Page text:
It’s important to follow medical advice given to the general public: Stay at the place where you receive your vaccine for 15 to 30 minutes afterward in case you develop a rare allergic reaction that could lead to anaphylactic shock, according to the CDC.
“The risk for serious allergic reaction [to COVID-19 vaccines] is between two and five per one million people,” Grayson says. Asthma itself does not raise that risk, he adds. And there’s no evidence that the vaccine worsens asthma, he says.
6. I Have Allergies: Should I Worry About Getting the Vaccine?
Seasonal allergies (like pollen allergies) as well as allergies to food, latex, and inhaled triggers (like dust and pet dander) do not raise your risk of an allergic reaction to the vaccine, according to the ALA and the American Academy of Allergy, Asthma, and Immunology (AAAAI). But if you have a history of severe allergic reactions, have a drug or vaccine allergy, know you’re allergic to the chemical polyethylene glycol or to any other ingredient in the vaccines, talk to your doctor.
7. Should I Keep Taking My Daily Asthma Controller Medications Before and After I Get the Vaccine?
Yes. “It’s important to keep taking your regular asthma controller medications,” Grayson says. ACAAI notes that there is no contraindication for any OTC or prescription allergy or asthma medicine and getting a COVID-19 vaccine.
If you have questions or concerns about your medications and receiving the vaccine, talk to your doctor, Stukus says.
8. What if My Asthma Flares Up on or Before My Vaccine Day?
Reschedule your vaccine if you have an asthma attack or exacerbation on the day you’re scheduled to get it, Grayson suggests. “If you’re ill you probably shouldn’t have the vaccine,” he says. “If your asthma is not controlled and you’re having an exacerbation you should get it under control first.”
If you have questions about whether your symptoms could interfere with the vaccine, talk with your doctor.
9. Can I Get a COVID-19 Vaccine the Same Day I Get My Allergy Injection, Xolar, Other Biologic, or Gamma Globulin Infusion?
Interactions between the COVID vaccine and other immunizations or biologic drugs has not been studied. ACAAI recommends not getting a COVID vaccine injection on the same day as an immunotherapy shot to help control allergies or on the same day that you receive an infusion of a biologic drug.
And AAAAI currently recommends against getting the vaccine and an immunotherapy shot within 48 hours of each other. “The main reason not to receive these medications close together is that if you have a reaction, your doctor won’t be able to tell what caused it,” Grayson says. If you’re planning to receive any other vaccinations, the CDC recommends not getting them in the 14 days before or after a dose of the COVID-19 vaccine.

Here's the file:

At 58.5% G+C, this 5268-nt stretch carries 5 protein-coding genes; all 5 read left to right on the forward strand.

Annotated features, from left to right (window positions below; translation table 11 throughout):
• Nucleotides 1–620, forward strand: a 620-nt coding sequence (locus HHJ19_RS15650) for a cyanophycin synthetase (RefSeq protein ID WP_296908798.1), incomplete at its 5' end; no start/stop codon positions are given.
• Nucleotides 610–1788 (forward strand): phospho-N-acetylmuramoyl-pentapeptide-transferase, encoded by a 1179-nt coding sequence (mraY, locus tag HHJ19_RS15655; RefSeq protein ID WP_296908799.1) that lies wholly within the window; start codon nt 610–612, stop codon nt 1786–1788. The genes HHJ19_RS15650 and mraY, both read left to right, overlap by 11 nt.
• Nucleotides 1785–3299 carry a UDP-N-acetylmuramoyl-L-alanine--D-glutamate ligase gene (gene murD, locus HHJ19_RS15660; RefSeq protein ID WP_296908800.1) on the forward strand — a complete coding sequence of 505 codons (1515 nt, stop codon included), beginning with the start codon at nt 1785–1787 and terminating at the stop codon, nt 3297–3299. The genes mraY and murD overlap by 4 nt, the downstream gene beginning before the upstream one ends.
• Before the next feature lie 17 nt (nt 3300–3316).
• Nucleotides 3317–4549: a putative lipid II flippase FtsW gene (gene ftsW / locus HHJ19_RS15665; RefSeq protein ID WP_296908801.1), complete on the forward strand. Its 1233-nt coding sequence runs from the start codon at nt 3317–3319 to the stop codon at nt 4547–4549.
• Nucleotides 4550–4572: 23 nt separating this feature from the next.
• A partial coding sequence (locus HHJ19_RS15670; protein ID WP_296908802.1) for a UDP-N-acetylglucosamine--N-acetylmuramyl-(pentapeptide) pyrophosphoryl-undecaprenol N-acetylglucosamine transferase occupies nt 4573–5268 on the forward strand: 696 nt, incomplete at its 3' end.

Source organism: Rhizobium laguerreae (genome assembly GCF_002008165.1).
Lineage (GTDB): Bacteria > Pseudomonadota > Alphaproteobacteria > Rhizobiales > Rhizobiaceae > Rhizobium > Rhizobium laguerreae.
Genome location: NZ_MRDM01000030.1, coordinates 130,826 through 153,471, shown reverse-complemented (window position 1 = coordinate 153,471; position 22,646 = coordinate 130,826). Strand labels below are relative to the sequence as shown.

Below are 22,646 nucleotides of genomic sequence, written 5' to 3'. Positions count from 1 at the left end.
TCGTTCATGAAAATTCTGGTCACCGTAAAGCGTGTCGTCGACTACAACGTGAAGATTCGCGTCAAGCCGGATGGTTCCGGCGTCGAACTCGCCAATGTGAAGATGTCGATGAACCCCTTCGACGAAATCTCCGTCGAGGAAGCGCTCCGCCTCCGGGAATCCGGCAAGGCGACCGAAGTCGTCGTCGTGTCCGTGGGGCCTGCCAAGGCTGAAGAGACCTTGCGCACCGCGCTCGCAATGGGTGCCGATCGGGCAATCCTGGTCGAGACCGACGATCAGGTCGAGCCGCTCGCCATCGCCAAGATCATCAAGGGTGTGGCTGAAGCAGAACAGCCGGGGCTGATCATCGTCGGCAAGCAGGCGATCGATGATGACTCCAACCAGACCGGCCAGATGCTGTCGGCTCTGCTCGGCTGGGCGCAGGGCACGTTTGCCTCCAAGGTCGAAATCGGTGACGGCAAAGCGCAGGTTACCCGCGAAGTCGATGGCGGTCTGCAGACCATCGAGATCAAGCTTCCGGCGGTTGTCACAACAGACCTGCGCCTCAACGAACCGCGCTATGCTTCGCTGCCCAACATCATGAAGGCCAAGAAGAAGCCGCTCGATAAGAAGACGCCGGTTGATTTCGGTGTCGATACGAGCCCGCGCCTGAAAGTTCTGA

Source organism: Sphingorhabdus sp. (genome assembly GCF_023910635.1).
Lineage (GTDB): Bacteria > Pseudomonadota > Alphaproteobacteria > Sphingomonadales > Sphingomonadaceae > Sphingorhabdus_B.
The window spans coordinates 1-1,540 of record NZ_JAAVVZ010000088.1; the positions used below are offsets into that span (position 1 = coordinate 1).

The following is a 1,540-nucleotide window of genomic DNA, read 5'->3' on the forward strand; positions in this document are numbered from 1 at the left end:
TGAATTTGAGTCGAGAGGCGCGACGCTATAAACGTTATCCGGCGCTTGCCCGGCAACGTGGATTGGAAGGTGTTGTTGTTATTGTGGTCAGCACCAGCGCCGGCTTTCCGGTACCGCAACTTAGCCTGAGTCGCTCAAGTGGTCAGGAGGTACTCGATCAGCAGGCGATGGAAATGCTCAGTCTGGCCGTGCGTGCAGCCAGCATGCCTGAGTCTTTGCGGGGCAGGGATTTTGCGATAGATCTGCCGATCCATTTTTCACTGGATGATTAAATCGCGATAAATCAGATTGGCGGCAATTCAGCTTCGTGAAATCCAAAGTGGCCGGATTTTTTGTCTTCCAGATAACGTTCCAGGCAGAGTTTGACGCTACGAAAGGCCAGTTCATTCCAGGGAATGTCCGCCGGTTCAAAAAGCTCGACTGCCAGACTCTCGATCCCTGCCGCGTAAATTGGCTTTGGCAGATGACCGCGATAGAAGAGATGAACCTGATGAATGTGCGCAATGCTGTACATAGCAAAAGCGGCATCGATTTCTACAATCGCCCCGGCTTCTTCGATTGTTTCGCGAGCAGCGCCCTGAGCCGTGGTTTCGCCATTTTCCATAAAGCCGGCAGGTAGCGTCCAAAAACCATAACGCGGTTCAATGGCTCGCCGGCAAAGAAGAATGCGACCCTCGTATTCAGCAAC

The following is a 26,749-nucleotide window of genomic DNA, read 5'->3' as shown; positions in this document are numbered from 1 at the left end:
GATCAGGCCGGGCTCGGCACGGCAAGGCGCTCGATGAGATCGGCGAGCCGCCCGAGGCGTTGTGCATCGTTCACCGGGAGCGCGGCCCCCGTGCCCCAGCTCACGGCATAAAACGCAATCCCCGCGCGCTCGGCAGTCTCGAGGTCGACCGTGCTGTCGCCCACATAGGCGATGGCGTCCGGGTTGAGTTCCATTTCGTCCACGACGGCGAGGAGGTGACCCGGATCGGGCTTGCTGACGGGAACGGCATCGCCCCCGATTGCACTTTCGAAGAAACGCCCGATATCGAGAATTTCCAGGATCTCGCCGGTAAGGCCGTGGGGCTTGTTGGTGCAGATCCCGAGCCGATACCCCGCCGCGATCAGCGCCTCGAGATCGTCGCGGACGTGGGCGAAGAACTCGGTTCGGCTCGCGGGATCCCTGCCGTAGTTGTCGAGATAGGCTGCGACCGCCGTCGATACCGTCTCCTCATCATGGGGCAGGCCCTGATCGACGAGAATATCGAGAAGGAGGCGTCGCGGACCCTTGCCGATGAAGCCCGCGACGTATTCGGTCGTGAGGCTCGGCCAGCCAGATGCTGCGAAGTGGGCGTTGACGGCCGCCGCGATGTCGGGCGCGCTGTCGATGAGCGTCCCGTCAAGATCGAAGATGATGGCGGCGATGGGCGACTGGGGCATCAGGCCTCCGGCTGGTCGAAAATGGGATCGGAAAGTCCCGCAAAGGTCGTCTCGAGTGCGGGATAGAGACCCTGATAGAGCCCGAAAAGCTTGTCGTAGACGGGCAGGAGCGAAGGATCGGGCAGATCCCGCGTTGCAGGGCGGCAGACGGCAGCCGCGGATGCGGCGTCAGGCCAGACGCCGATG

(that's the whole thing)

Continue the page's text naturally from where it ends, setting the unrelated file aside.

10. Where Can I Get a COVID-19 Vaccine Once People With Asthma Are Allowed to Get It?
You may be able to get vaccinated at your doctor’s office, at a local health clinic or hospital, or at a vaccination site set up in your community or nearby. There are also drive-through vaccination centers in some states.
Pharmacies including CVS, Walmart, Walgreens, and others were scheduled to start receiving the vaccine in February, too, according to the CDC. Find out more about options near you by using the CDC’s vaccine locator tool. Call before you go to a vaccine site to make sure you’re eligible, that the vaccine is available, and to check if you need an appointment.
11. Are COVID-19 Vaccines Free for People With Asthma?
Yes, vaccines are free for everyone, whether you have private insurance, Medicaid, Medicare, or are uninsured. Providers may charge a fee for administering it, but that’s covered by your insurance or by the federal Health Resources and Services Administration’s Provider Relief Fund. No one can be denied a vaccine if they are unable to pay the vaccine administration fee, according to the CDC.
12. What Should People With Asthma Discuss With Their Healthcare Teams About the COVID-19 Vaccines?
“Ask in advance what you should do if your asthma flares up or if you’re receiving immunotherapy shots or biologic infusions,” Stukus says. Your healthcare providers can help determine what’s right for you. “Each individual should discuss these specific scenarios with their own allergist, if it pertains to them,” he says.
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13. How Should People With Asthma Prep Before Getting the Vaccine?
“People with asthma should be excited to start their pathway towards immune protection,” Stukus says. Other than that, individuals with asthma should be aware of the common side effects in case they need to plan for time off work the day after they receive their vaccine. Most expected adverse effects occur in the first 48 hours and are very mild and short-lived, Stukus explains.
Additional reporting by Quinn Phillips.